What I will say about the Donald Trump outrage is how poorly liberals have emerged. In the past, I've been accused of being a liberal myself and, in some senses, I'm happy with the label. I'm all for gun control in the US and I'm critical of austerity here in the UK. I'm also opposed to Trump, though I try to look on him without allowing my emotions to cloud the issue. He is wrong on so many things but the best way to respond isn't to demand that he be banned from the UK or that honorary degrees be stripped from him. For want of a better word, that all seems so damn childish.

I got into a protracted Twitter conversation today in which I probably didn't make myself clear. I worry that people see my defence of freedom of speech as being a defence of Trump. Of course, it must be that to some degree because it is his speech that would be restricted if the bans came into force. Yet I am no defender of Trump's ideas, merely his right to express his point of view. Some people seem to find that difficult to understand.

Monday, 7 December 2015

New Week, Old Problems

Writing is rarely my problem. Drawing isn't either, so long as I have the time and energy. Some days I might struggle to come up with a decent joke but that too is usually linked to tiredness and not thinking about the joke early enough in the day.

My main problem is simply finding places to send my work. I am not a great networker and, what's worse, I am plagued by insecurities. The combination is bad in the sense that I read all manner of rebuke in a failed email. It's the lonely side of the business, though writing is always a lonely line of work. You write to communicate and, hopefully, have communication back but it rarely ever happens. Most days it feels like yelling into a very deep and bleakly black hole. You're lucky to hear an echo.

I have three essays written and one good cartoon but I expect they'll go the way of most: disappear into my 'Essays' folder, never to again see the light of day. I could blog them but, really, it's the ultimate admission of failure. Perhaps it's the weather that drives me to this mood. It's been dark for weeks and I should, in truth, bang on the SAD lamp. I think it works when I do but until I do I doubt if it can be anything as simple as that. Maybe tomorrow.

Friday, 4 December 2015

Why is Johnny Depp allowed to torture on the NHS?

A few years ago, a relative underwent major surgery. It was a bad time but eventually came the moment when we could visit. 'So,' I said, once the greetings were done and tears shed, 'is there anything I can do?'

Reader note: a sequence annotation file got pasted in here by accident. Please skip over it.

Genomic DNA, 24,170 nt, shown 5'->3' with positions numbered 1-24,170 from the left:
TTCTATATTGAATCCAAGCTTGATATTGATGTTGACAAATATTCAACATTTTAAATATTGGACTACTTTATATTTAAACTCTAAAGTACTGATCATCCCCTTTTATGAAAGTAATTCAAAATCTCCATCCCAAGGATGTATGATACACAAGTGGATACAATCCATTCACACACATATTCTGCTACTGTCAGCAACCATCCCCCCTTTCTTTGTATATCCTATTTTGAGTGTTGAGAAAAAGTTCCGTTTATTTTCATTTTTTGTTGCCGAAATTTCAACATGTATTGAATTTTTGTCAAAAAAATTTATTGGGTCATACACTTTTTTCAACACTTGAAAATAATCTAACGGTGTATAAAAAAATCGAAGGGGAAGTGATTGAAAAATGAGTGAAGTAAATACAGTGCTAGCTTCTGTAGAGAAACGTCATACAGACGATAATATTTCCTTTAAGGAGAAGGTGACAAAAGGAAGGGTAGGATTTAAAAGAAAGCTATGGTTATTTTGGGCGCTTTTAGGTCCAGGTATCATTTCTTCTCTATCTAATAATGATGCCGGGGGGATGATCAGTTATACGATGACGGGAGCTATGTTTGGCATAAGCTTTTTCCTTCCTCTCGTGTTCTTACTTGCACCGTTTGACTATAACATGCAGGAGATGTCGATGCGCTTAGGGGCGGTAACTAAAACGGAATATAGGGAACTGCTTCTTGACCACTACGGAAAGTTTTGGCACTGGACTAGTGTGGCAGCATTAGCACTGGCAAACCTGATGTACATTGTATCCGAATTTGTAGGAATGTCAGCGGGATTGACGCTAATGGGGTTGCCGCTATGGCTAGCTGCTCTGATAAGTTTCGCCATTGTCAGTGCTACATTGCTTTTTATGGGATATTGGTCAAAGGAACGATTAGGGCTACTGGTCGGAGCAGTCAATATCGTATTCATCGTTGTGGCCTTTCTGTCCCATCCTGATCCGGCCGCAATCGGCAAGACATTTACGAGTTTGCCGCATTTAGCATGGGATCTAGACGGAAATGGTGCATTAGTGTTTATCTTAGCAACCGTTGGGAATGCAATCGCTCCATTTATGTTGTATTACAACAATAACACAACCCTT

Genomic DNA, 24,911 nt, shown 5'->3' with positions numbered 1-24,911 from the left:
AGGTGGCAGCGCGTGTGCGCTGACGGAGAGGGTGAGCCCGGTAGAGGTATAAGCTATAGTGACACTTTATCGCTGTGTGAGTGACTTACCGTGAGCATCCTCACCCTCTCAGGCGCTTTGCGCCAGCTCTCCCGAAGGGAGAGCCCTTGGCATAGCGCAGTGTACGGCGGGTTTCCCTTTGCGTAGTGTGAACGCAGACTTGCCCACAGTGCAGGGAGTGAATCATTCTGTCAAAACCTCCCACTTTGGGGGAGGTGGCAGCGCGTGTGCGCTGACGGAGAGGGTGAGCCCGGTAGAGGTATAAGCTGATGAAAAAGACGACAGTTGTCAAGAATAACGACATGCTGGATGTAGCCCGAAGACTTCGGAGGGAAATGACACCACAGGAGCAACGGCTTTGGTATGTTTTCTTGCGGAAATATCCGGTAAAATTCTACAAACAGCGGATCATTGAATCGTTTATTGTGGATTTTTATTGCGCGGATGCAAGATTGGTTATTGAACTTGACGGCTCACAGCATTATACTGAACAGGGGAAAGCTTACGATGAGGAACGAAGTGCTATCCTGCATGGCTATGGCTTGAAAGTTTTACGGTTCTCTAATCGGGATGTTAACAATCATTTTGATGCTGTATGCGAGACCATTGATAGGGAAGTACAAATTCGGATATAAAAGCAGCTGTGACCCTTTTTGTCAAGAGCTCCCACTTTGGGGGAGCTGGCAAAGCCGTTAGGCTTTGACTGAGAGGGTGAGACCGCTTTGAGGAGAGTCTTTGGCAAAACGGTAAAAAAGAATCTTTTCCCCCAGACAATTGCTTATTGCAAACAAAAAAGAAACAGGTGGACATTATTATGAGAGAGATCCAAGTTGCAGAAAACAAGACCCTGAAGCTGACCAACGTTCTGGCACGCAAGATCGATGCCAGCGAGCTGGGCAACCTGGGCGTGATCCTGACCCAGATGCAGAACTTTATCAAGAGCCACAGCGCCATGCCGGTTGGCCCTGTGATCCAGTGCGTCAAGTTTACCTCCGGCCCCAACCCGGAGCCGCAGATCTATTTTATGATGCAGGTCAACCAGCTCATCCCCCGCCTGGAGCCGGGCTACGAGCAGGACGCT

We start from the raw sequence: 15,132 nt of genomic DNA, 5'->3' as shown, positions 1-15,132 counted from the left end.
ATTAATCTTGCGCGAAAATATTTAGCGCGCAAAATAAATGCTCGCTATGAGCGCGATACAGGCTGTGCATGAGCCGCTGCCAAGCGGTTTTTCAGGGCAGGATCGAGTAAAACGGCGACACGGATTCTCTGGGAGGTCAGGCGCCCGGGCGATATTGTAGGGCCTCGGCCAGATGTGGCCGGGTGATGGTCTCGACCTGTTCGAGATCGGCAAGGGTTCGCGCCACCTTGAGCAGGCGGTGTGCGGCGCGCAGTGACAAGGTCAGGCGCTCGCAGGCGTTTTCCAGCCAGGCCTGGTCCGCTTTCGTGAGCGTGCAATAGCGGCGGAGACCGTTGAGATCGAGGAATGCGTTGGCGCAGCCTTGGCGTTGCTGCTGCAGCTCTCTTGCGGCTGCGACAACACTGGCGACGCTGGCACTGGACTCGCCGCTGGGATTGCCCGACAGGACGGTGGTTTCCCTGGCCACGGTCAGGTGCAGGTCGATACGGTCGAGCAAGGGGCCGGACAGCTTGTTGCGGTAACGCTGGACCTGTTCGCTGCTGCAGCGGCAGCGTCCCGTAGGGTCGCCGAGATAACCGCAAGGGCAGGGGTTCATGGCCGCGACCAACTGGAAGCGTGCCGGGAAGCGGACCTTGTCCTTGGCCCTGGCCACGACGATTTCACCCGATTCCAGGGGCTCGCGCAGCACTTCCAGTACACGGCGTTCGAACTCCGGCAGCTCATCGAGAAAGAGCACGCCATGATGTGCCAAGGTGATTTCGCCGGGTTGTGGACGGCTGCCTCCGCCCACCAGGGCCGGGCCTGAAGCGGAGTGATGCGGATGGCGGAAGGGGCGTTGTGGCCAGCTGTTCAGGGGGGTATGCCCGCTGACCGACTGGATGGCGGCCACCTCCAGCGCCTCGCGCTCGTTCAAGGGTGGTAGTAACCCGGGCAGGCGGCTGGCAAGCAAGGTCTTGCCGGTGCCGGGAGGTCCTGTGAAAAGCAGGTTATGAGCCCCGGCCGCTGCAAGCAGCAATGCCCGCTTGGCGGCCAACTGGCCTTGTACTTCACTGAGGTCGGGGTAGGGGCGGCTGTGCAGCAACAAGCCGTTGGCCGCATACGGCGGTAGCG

'Yes,' replied my relative, 'you can turn that [flipping] TV off!'

A monitor on an arm positioned above her bed was looping a video of Andrew Lansley saying how much he cared.

'It's been hell,' she confided. 'That [fool] has been driving me crazy and the nurses say that they're not sure if they're allowed to turn that [rearward facing cavity] off!'

I was shocked and angry but, like many people at the better end of  a period of anxiety, happy not to make too much of a fuss once my relative returned home.

Fast forward a few years. Fast forward, in fact, to a few weeks ago when another of my nearest and dearest found themselves in hospital undergoing major surgery. An anxious week ended on the Friday when I could finally visit.

I found said N&D sitting in a corner of a completely empty white room but the view from the window was spectacular, with the hills of North Wales visible in the distance, the spires of Liverpool's twin cathedrals away to our distant right. However, her chair had been pushed into a corner with no view at all. After the usual greetings were done and tears shed, I said something dumb like 'so how's it been?'

'Waking after the operation was hell,' she replied. 'I could barely move or speak. I had tubes down my throat and I was in pain. But the absolute worst part of it was having that [blooming] TV screen looping the trailer for a Johnny Depp movie all night long.'

I was intrigued. 'Which movie was it?'

Her face soured. 'Mortdecai.'

Ye gods! I thought. Then this truly is a case of state-sanctioned torture.

My N&D proceeded to explain how she'd tried all ways to avoid looking at the screen. Around 4am, she'd even tried to turn over, hardly advised after major organ removal. Finally, after about twelve hours, she found the strength and lucidity to ask a nurse to turn the screen off which they thankfully did.

I don't suppose there's much coincidence about these two anecdotes. I expect it's a common experience of patients subjected to bedside TV screens that endlessly loop the banal punctuated by the brash until they break a person's will and force them to pay for an exorbitantly expensive service. Personally, I don't hold Johnny Depp culpable but neither do I claim he's entirely innocent. He and the NHS are complicit in the wilful torture of patients. Overstatement, you say? Well, how do you think the CIA breaks the will of terrorists? They force them to watch the most toxic kind of TV played on a loop and, I don't care who you are, everybody eventually breaks if they're forced to watch Mortdecai. It's also wilful because it would take such little effort for the hospital authorities to make it obligatory that screens are turned off until a patient requests that they be turned on.